the Information Revolution
and the Beijing Conference

What did the Fourth World Conference on Women
say about electronic networking?

Recognizing the speed and importance of technological changes in electronic communications, the PfA adopted by consensus in Beijing called on organizations at all levels to increase the participation and access of women to expression and decision-making in and through the media and new technologies as a means of strengthening women's participation in democratic processes.

The PfA identified the need for access, training and network development for women. Chapter J, "Women and the Media", specified that:

Women should be empowered by enhancing their skills, knowledge and access to the information technology. This will strengthen their ability to combat negative portrayals of women internationally and to challenge instances of abuse of power of an increasingly important industry... Women therefore need to be involved in decision-making regarding the development of the new technologies in order to participate fully in their growth and impact. [29]

The Platform called on international organizations, Governments, media systems, NGOs and media professional organizations to increase the participation and access of women to expression and decision-making in and through the media and new technologies of communication.

Concerned about the image of women projected in the media, participants at the FWCW agreed that "print and electronic media in most countries do not provide a balanced picture of women's diverse lives and contributions to society in a changing world." [30] The PfA called for a "balanced portrayal of women and girls in their multiple roles" and encouraged the "use of non-stereotyped, balanced and diverse images of women in the media". [31]

The PfA also requested the mass media and advertising organizations "to develop, consistent with freedom of expression, professional guidelines and codes of conduct and other forms of self- regulation to promote the presentation of non-stereotyped images of women" and "that address violent, degrading or pornographic materials concerning women ... ".[32]

At its fortieth session, in March 1996, the United Nations Commission on the Status of Women (CSW), the main intergovernmental body focusing on women, and delegates, experts and NGOs examined the measures proposed in the PfA and agreed that advances in information technology had opened up boundaries. It was agreed that the role of women in global communication networks needed to be strengthened, and that barriers to information technology and to women's involvement at every level of its development should be reduced. [33] These conclusions were subsequently endorsed by the Economic and Social Council.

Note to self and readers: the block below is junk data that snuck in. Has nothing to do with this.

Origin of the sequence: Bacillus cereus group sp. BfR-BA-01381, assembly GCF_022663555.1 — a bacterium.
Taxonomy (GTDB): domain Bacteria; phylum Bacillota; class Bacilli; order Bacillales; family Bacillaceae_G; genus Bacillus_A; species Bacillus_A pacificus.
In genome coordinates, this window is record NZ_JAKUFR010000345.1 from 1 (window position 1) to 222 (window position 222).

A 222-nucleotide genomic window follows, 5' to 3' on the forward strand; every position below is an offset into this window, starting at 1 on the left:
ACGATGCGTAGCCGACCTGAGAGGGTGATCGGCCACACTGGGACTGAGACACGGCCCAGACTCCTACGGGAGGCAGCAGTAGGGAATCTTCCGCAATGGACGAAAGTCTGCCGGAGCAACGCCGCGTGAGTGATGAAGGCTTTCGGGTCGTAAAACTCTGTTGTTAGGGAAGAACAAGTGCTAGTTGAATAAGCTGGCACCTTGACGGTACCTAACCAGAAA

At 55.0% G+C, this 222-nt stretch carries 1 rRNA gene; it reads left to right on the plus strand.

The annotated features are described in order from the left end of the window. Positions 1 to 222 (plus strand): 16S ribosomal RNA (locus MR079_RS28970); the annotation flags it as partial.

Notably, several organizations and bodies held meetings in this field in preparation for the Beijing Conference. One important gathering to assess strategies and plans for using electronic networking was held in Bangkok from 12 to 17 February 1994. The "Women Empowering Communication" conference was sponsored by the World Association for Christian Communication (WACC) in association with ISIS International and the International Women's Tribune Centre (IWTC). More than 400 women from over 80 countries participated. As a result of the meeting, the Bangkok Declaration was adopted, which emphasized strengthening women's communication networks. [34]

UNESCO convened an international symposium on "Women and the Media: access to expression and decision-making" in Toronto, Canada, from 28 February to 3 March 1995. A Platform for Action was adopted which stressed the need for greater involvement of women in both the technical and decision-making areas of communication and media. The symposium was attended by over 170 media professionals from more than 70 countries, and its results served as an important input to the negotiations on women and the media at Beijing. Following the Conference, UNESCO and the Society for International Development are studying the culture of the Internet and its potential as an effective tool for women. The project, "Women and Cyberculture", analyses the impact of globalized communications from a gender perspective.

Sexual harassment is also identified in Chapter J of the PfA as one of the acts of gender-based violence encompassed under the critical area "Violence against women". On the Internet, harassment presents an important issue for women. It has occurred in both public forums and private E-mail. It takes different forms and can be subtle, such as personal questions directed to a woman, or blatant, such as sexual propositions to women via E-mail. [35] The Internet neutralizes social status indicators such as appearance, voice, organizational hierarchy and often sex. This anonymity seems to encourage certain individuals to act with fewer inhibitions than they would face to face and remains a disturbing problem.


Women, the Information Revolution and the
Beijing Conference
  • Introduction
  • How fast are computer networks growing?
  • How are women using the information
  • What did the Fourth World Conference on
    Women say about Electronic Networking?
  • Conclusions
    Key Terms to Know
    Did you Know?
    Selected Bookmarks on
    Women's Issues
    Notable Events

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